9. Colby

    Colby New Member

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    The little bit softer load of the 20 gauge over the 12 sounds like an excellent choice for you - and me...

    About the XD - it is a good gun and 9mm is a fine caliber and cheap to shoot for practice.

    My thought though concerns it being a semi-automatic for the two of you - as new shooters. Semi-autos have several characteristics that must be mastered and mastered well in order for the gun to be a safe reliable defense gun.
    The working of the slide must be mastered - and done properly or there is a chance the gun will not chamber a first round - rendering the gun useless. The gun also must be held firmly while firing for the auto mechanism to work properly - if not, the gun can fail to eject and load properly - resulting in a jam.
    Semi-auto's occasionally will jam - and the shooter must have the training and presence of mind to be able to properly clear the jam - or the gun will not fire.

    I'm pointing out these limitations in case you are not aware or have forgotten since your service time. They are important. Important enough to take a class or two to master. I've pointed out a couple of semi-auto limitations but there are others that must be recognized and mastered in order to be safe with a semi-auto.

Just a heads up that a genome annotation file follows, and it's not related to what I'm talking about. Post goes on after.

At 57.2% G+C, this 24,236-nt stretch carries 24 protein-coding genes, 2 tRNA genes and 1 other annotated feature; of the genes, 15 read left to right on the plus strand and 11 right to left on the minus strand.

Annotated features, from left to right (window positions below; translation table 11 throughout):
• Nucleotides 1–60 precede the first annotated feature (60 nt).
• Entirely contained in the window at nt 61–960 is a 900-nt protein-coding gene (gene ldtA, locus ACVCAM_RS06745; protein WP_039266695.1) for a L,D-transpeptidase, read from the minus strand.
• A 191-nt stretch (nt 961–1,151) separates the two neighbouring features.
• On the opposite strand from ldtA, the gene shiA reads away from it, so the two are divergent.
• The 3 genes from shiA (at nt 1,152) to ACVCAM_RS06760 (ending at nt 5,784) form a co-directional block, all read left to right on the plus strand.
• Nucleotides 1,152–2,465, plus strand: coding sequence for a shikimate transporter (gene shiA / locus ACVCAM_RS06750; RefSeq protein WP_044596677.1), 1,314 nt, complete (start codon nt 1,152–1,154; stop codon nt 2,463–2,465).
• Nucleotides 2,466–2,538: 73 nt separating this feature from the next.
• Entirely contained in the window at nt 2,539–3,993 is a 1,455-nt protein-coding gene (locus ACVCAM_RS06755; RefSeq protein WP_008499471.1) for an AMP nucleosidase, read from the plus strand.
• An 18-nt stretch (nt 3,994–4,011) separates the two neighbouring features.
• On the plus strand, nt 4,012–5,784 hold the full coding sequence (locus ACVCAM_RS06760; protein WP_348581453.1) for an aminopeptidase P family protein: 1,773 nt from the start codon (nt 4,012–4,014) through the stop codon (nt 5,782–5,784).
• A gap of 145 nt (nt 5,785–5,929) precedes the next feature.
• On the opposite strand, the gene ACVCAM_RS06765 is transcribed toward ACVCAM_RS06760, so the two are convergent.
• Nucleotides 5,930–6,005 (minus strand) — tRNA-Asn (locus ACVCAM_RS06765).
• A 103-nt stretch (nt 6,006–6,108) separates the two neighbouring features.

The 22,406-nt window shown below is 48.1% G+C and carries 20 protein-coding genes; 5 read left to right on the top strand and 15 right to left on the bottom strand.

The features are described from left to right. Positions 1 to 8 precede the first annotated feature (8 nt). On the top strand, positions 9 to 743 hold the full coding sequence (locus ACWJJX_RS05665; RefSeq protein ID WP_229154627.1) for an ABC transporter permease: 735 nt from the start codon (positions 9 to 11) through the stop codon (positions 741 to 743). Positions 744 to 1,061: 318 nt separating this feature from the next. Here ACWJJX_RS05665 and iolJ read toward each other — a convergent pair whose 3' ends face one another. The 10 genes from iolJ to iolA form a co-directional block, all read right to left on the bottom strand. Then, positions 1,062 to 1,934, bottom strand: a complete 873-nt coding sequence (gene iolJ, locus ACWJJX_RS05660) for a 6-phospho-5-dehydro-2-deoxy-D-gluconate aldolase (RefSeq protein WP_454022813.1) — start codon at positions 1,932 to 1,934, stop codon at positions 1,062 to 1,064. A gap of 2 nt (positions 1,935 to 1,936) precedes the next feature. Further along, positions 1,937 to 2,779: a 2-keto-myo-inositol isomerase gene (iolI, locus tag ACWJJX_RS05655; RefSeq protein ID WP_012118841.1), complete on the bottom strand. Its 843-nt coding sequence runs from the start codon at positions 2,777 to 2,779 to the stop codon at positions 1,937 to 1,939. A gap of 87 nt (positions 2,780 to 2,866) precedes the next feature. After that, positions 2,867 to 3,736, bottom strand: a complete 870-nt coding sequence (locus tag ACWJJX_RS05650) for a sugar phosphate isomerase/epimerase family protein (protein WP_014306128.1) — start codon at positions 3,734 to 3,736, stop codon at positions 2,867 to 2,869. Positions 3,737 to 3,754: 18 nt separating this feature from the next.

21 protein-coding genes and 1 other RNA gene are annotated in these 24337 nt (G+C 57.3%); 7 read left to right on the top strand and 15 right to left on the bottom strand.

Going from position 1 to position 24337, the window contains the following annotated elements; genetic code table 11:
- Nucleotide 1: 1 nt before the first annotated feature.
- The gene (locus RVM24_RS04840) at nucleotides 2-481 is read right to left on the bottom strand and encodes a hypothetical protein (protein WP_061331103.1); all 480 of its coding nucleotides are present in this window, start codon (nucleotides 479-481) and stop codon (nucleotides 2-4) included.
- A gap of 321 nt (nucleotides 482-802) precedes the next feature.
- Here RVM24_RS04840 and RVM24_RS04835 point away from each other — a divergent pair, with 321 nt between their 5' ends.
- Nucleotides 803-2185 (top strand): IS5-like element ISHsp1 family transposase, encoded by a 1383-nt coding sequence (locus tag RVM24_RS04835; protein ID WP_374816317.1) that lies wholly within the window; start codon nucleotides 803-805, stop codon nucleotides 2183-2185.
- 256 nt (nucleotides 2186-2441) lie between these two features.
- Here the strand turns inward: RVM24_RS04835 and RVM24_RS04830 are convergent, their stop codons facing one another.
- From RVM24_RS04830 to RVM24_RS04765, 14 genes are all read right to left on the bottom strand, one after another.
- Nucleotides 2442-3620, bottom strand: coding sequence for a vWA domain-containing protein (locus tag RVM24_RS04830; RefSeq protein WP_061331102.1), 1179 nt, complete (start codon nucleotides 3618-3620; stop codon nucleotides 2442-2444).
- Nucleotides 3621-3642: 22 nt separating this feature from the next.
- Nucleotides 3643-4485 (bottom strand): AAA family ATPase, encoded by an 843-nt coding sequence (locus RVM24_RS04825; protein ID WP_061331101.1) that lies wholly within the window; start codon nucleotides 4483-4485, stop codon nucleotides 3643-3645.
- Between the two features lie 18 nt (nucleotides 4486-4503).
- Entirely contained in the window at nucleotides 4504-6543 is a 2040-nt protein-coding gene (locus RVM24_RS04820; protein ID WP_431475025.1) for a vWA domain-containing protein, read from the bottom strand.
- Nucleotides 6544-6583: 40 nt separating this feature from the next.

An additional point is that some women do not have the body strength to properly operate a semi-auto slide. I have a friend like this. This can make a semi-auto a very bad choice for that woman.

    A good alternative to a semi-auto for beginner shooters or someone that has trouble with semi-auto's or who does not feel they can remember all the peculiarities of semi-auto's - is to look into revolvers. Revolvers are very simple, very reliable, have no safeties to switch on, or off, or forget, they always fire (if the ammo is good) and they will continue to fire even if you come across one bad cartridge - but a semi-auto will not. It will jam if it encounters a non firing cartridge.